AN AMESBURY church is to receive a £30,000 funding boost to help repair its roof.

The Grade I listed St Mary and St Melor church was in a "desperate situation" back in January, with the roof and a high risk of collapse and requiring urgent repair work.

The £30k, from the National Churches Trust Cornerstone Grant, will help fund roof and masonry repairs, making the church watertight and preserving its historic fabric.

Prolonged water ingress through the defective roof covering has had an accumulative effect in not only damaging finishes through water staining, but in encouraging accelerated deathwatch beetle decay in principal structural timbers and decorative elements.

The project comprises roof, structural and masonry repairs to prevent water ingress.

Salisbury Journal:

Fr Darren A’Court, Priest-in-Charge at St Mary and St Melor’s said: “I am thankful and delighted that the National Churches Trust has been able to help us with a generous grant towards the overall cost of our roof repair project.”

Broadcaster and journalist Huw Edwards, Vice President of The National Churches Trust, said: “The UK's historic churches and chapels are a vital part of our national heritage and have done so much to support local people during the COVID -19 lockdown. But to survive, many need to carry out urgent repairs and install modern facilities. The cost of this work is far beyond what most congregations can pay for themselves.”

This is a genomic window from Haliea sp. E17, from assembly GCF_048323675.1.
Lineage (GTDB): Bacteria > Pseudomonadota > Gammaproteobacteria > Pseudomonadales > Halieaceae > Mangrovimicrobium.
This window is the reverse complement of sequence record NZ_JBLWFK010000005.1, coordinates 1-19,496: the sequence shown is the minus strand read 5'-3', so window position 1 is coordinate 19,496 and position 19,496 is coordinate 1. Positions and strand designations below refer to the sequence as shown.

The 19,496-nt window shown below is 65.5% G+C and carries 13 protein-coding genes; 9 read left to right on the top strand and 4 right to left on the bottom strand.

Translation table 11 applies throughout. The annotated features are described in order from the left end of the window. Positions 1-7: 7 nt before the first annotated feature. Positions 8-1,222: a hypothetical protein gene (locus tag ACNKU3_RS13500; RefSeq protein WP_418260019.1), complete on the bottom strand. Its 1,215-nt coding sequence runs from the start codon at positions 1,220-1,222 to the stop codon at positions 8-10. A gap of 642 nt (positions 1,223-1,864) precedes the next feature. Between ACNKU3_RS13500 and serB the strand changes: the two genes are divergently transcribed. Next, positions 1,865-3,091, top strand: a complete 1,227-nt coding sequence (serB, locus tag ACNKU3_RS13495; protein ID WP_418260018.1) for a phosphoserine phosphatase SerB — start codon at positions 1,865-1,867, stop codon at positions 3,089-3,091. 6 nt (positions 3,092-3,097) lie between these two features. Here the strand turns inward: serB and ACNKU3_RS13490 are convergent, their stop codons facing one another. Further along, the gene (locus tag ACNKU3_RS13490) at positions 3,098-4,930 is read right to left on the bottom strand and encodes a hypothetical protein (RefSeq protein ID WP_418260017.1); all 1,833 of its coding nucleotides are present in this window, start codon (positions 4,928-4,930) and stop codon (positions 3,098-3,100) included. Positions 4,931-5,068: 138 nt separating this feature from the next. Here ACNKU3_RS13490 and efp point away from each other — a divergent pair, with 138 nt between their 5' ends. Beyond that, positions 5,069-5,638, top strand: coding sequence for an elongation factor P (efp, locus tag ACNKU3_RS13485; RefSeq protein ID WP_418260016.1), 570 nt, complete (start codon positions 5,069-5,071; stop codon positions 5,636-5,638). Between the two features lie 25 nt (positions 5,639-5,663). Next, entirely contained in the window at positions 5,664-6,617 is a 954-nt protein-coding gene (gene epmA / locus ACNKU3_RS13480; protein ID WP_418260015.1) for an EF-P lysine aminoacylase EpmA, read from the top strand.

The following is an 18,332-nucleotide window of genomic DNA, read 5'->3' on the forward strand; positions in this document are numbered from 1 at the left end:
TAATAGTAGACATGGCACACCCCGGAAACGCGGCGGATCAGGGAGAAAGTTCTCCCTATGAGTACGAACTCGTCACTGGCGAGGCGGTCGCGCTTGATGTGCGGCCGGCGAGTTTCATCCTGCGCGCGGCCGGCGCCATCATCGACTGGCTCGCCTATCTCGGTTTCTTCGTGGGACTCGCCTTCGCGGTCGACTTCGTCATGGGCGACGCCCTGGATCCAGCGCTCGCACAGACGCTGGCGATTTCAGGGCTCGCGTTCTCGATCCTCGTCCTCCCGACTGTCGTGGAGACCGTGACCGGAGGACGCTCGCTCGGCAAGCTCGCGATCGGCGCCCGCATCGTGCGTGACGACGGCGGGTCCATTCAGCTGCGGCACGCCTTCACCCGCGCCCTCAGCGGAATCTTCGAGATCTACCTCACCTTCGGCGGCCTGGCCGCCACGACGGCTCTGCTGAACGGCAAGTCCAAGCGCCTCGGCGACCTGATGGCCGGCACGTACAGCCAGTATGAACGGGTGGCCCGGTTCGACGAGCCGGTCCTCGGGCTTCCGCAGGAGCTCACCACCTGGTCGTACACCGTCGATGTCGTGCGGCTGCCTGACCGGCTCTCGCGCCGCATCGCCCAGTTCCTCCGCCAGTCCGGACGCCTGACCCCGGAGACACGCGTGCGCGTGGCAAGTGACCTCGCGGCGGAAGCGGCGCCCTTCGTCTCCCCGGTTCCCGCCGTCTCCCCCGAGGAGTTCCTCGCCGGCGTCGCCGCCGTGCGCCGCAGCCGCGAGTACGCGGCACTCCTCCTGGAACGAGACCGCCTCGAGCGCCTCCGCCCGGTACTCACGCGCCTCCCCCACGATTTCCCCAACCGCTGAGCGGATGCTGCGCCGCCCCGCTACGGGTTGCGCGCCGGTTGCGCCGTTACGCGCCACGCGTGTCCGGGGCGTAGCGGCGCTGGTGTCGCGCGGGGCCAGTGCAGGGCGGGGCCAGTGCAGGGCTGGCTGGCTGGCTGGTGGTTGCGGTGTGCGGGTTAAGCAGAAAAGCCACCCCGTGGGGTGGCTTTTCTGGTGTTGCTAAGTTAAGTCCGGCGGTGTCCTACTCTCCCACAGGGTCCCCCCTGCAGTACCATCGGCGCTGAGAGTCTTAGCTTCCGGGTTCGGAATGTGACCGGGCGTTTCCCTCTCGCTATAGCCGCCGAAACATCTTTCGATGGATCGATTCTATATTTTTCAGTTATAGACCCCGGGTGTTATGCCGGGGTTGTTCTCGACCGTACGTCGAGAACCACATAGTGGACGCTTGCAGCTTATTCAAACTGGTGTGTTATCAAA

“So I’m delighted that St Mary and St Melor church is being helped with a £30,000 National Churches Trust Cornerstone Grant. The work on the roof and masonry repairs will help secure the future of this historic building, which is of national significance.”

Salisbury Journal:

A total of 59 churches and chapels in England, Wales and Northern Ireland will benefit from the latest grants from the National Churches Trust, the charity supporting the UK’s church buildings.

Contractors discovered a large bees nest during earlier repair work, which halted work for two days while the nest was removed by a local bee keeper.

One of the replacement carvings on the interior of the church will now be a bee to commemorate the nest.

Once the lead was removed from the roof, it was also discovered that there had been a second roof structure (19th Century) added over the first (15th Century), and the original 15thC roof was still intact.